Prepare Your Home for Holiday Visitors
 
WASHINGTON, D.C. ? Home Safety Council research shows that home injuries cause an average of nearly 20,000 deaths and 21 million medical visits each year, and if hosts have not prepared, busy holiday events and gatherings could increase the potential of home-related injuries for their visitors.

?Unfamiliar surroundings can put guests at greater risk of injury from common household hazards,? said Home Safety Council president Meri-K Appy. ?Being a good host means taking steps to create a safe home environment, which includes making sure visitors are aware of potential hazards and proper safety practices.?

Many American families spend the holidays at the homes of friends and families. In fact, nearly 60 million Americans traveled during the 2003 holiday season.* The Home Safety Council encourages all families to walk through their homes before guests arrive, as well as with their guests to identify hazards and discuss critical safety precautions. Hosts should pay particular attention if very young children or older adults are visiting their home during the holidays, as Home Safety Council research shows that these age groups are at greatest risk of suffering a home injury.

Holiday Home Safety Walk-Through

Home Safety Council research shows that falls, poisonings, fires/burns, suffocations and drownings are the leading causes of unintentional home injury-related death in America. Consider the following home safety checklist intended to help families avoid hazards and prepare a safe holiday home:

Check the lights over all stairways, hallways, porches and entries to ensure all bulbs are working and bright enough to illuminate the entire area below. Use the maximum safe wattage, which is printed inside the fixture.

If tubs and showers don't already have non-stick strips or mats, install them now. Attach a sturdy grab-bar on the edge of the tub. Place nightlights inside bathrooms and/or in the hallways leading to them.

If your guests will include toddlers, purchase safety gates and place them at the tops and bottoms of stairways.

If you have an attached garage and/or fuel-burning heating equipment or appliances, your home should have a carbon monoxide (CO) detector installed to protect sleeping areas.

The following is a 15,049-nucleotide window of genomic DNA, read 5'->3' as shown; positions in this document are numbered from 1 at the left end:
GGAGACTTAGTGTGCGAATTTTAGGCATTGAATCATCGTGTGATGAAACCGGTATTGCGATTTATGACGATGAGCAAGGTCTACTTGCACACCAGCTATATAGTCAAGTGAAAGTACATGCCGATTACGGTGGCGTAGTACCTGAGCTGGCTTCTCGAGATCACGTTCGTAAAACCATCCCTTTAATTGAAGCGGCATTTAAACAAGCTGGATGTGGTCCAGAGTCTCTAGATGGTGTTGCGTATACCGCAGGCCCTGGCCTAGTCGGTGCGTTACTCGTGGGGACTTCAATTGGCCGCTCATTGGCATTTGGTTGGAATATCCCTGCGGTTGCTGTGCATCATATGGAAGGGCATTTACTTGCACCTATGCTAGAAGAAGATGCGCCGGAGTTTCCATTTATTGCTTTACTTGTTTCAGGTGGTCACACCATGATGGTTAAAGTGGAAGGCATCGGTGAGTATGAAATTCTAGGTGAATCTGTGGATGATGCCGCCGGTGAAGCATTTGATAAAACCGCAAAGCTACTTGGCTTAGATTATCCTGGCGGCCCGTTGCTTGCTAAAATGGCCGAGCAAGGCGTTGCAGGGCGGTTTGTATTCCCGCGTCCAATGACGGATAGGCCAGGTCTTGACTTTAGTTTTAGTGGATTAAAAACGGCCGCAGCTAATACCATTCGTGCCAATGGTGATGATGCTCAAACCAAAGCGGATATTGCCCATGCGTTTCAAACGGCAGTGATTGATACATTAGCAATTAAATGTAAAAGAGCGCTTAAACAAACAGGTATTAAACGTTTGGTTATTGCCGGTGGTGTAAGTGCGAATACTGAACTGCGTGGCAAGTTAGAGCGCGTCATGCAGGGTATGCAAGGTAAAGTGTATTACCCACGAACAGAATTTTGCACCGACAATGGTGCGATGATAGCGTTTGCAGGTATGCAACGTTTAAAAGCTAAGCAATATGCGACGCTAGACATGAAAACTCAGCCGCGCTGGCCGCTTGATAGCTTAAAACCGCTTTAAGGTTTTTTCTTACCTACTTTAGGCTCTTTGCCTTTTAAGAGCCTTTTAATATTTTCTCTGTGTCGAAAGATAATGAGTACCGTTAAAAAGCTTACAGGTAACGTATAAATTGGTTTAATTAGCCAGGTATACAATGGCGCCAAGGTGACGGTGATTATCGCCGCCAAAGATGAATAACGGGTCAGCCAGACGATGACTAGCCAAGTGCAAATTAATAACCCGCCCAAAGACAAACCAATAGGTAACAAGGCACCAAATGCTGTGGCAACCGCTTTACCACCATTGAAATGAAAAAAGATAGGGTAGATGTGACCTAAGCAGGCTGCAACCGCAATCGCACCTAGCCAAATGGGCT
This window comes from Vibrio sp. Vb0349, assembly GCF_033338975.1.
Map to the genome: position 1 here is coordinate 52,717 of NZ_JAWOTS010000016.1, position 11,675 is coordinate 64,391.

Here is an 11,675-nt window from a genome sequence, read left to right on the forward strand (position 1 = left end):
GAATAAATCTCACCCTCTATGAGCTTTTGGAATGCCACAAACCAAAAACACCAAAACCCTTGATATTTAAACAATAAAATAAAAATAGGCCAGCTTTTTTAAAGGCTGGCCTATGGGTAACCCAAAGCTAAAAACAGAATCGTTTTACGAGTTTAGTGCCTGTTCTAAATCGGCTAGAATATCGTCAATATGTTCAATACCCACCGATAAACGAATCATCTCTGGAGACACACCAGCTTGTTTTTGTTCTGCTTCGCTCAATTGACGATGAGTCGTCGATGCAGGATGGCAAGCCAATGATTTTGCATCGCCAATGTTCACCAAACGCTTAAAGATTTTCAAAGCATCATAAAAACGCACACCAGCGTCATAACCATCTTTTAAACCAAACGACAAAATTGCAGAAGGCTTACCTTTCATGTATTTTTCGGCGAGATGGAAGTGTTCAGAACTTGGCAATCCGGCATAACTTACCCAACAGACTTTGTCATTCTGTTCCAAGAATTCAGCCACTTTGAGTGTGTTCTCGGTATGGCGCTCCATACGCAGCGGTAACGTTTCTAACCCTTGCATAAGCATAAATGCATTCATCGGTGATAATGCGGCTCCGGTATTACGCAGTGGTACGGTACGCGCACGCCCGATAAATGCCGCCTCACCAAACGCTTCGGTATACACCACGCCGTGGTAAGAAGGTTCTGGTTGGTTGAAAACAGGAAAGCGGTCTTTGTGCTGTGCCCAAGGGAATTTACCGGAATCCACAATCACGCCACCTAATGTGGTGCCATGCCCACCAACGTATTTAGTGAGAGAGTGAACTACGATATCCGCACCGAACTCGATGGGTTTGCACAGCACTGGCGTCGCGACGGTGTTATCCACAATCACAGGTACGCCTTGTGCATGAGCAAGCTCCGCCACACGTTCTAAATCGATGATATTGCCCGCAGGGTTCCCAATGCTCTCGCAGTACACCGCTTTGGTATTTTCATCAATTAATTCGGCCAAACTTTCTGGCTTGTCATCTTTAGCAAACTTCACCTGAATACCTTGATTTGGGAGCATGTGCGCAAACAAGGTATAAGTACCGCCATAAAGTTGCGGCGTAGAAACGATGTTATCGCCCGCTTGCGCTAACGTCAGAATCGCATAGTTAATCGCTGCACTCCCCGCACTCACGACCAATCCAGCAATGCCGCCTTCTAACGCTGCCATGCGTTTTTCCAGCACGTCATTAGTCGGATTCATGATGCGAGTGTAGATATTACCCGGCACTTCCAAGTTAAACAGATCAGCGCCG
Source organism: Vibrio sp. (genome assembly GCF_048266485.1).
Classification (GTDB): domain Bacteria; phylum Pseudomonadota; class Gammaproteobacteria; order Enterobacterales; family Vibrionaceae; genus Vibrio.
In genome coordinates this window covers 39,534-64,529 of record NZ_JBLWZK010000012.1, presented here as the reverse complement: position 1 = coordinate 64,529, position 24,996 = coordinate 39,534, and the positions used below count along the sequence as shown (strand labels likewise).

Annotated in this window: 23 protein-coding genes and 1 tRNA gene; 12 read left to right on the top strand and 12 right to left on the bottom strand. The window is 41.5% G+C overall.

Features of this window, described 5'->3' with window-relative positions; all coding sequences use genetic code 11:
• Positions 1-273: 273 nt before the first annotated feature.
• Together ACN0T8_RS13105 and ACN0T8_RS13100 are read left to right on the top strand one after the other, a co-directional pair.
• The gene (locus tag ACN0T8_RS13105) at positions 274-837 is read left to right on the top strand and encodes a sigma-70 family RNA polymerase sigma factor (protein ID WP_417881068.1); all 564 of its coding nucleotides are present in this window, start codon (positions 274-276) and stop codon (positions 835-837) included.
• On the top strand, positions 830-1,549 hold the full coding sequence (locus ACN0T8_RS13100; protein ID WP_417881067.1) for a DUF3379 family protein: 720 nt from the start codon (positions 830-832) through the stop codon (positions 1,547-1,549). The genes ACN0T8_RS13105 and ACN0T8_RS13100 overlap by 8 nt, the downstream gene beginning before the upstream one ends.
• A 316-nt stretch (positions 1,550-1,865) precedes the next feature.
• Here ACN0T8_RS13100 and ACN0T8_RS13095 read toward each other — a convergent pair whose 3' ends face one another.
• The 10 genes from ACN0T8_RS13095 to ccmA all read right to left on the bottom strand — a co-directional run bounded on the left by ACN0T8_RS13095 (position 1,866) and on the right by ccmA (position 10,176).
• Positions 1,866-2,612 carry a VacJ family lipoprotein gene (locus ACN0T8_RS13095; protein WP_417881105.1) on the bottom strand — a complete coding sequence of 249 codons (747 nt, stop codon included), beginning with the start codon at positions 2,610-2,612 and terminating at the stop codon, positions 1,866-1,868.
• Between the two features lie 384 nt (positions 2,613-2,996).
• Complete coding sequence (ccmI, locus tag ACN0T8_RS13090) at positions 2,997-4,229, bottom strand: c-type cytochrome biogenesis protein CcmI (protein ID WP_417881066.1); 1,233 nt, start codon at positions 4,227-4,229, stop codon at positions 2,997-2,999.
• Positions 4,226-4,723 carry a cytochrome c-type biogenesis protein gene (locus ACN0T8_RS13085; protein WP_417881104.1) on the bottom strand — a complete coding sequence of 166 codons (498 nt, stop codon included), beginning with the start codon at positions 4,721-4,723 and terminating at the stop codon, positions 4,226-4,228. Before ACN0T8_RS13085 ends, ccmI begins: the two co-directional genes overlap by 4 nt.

Post the local and national poison control hotline number, as well as other local emergency numbers, near every telephone. The National Poison Control Hotline is 1-800-222-1222.

To guard against curious children, make sure all matches and lighters, medications, household cleaners, toiletries and other dangerous products are in original containers with child-proof closures and locked in a cabinet. Remember to keep purses, backpacks and luggage out of children's reach too.

Every home must have working smoke alarms installed on each level and protecting all the places people will be sleeping. Before guests arrive, test every smoke alarm and replace any dead or missing batteries.

Prevent scalds by turning your hot water heater temperature to 120?F or less.

When toddlers are visiting, use toilet seat locks to prevent drowning. Be aware that buckets, spas, tubs and all standing water are a serious drowning risk for early walkers.

Make guest rooms safe as well as welcoming. Place a nightlight inside each room and the hallway outside it. Provide each guest with a working flashlight. If possible, place a telephone in each guest room as well.

When guests arrive, walk through your home fire escape plan, pointing out primary and secondary exits and the outside meeting place. Also point out where emergency numbers are posted.

?Families traveling with young children should also ask their hosts what safety precautions are in place before they visit,? adds Appy. ?If appropriate safety measures have not been taken, parents should bring items such as outlet covers and cabinet locks to help make their family vacation a safe one.?

For additional information and resources to help you learn more and stay safe in and around your home, please visit www.homesafetycouncil.org.

*AAA

About Home Safety Council

The Home Safety Council is a 501(c)(3) nonprofit organization dedicated to helping prevent the nearly 21 million medical visits that occur on average each year from unintentional injuries in the home. Through national programs and partners across America, the Home Safety Council works to educate and empower families to take actions that help keep them safe in and around their homes. To learn more about the Council?s programs, partnerships and resources, visit the Home Safety Council at www.homesafetycouncil.org

 
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